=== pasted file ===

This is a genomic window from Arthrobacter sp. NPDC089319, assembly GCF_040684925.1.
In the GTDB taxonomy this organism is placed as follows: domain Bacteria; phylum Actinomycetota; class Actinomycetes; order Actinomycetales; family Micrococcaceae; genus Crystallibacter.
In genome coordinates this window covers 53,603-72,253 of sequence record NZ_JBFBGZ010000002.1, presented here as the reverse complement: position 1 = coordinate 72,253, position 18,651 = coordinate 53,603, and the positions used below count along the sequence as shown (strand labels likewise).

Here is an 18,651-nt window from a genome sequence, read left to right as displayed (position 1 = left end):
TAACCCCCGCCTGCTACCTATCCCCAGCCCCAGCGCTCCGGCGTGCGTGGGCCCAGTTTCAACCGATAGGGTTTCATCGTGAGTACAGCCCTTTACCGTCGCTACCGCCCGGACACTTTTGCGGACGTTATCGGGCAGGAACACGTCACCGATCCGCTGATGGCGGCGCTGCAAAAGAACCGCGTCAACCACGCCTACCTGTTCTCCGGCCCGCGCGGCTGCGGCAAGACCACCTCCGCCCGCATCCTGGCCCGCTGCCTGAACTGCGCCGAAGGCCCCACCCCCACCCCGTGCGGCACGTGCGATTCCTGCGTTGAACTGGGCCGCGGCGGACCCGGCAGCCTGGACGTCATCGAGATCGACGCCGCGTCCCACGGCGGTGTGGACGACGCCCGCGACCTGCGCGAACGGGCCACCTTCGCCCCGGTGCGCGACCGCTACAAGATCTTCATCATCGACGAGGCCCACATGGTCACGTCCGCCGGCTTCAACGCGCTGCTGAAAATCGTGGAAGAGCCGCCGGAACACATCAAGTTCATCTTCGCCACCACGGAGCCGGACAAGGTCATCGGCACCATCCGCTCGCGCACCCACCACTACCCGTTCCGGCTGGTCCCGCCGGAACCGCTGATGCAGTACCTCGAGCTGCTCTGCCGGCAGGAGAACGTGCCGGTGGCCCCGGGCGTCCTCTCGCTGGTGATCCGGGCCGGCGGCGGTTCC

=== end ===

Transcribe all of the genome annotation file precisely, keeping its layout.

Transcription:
This is a genomic window from Arthrobacter sp. NPDC089319, assembly GCF_040684925.1.
In the GTDB taxonomy this organism is placed as follows: domain Bacteria; phylum Actinomycetota; class Actinomycetes; order Actinomycetales; family Micrococcaceae; genus Crystallibacter.
In genome coordinates this window covers 53,603-72,253 of sequence record NZ_JBFBGZ010000002.1, presented here as the reverse complement: position 1 = coordinate 72,253, position 18,651 = coordinate 53,603, and the positions used below count along the sequence as shown (strand labels likewise).

Here is an 18,651-nt window from a genome sequence, read left to right as displayed (position 1 = left end):
TAACCCCCGCCTGCTACCTATCCCCAGCCCCAGCGCTCCGGCGTGCGTGGGCCCAGTTTCAACCGATAGGGTTTCATCGTGAGTACAGCCCTTTACCGTCGCTACCGCCCGGACACTTTTGCGGACGTTATCGGGCAGGAACACGTCACCGATCCGCTGATGGCGGCGCTGCAAAAGAACCGCGTCAACCACGCCTACCTGTTCTCCGGCCCGCGCGGCTGCGGCAAGACCACCTCCGCCCGCATCCTGGCCCGCTGCCTGAACTGCGCCGAAGGCCCCACCCCCACCCCGTGCGGCACGTGCGATTCCTGCGTTGAACTGGGCCGCGGCGGACCCGGCAGCCTGGACGTCATCGAGATCGACGCCGCGTCCCACGGCGGTGTGGACGACGCCCGCGACCTGCGCGAACGGGCCACCTTCGCCCCGGTGCGCGACCGCTACAAGATCTTCATCATCGACGAGGCCCACATGGTCACGTCCGCCGGCTTCAACGCGCTGCTGAAAATCGTGGAAGAGCCGCCGGAACACATCAAGTTCATCTTCGCCACCACGGAGCCGGACAAGGTCATCGGCACCATCCGCTCGCGCACCCACCACTACCCGTTCCGGCTGGTCCCGCCGGAACCGCTGATGCAGTACCTCGAGCTGCTCTGCCGGCAGGAGAACGTGCCGGTGGCCCCGGGCGTCCTCTCGCTGGTGATCCGGGCCGGCGGCGGTTCC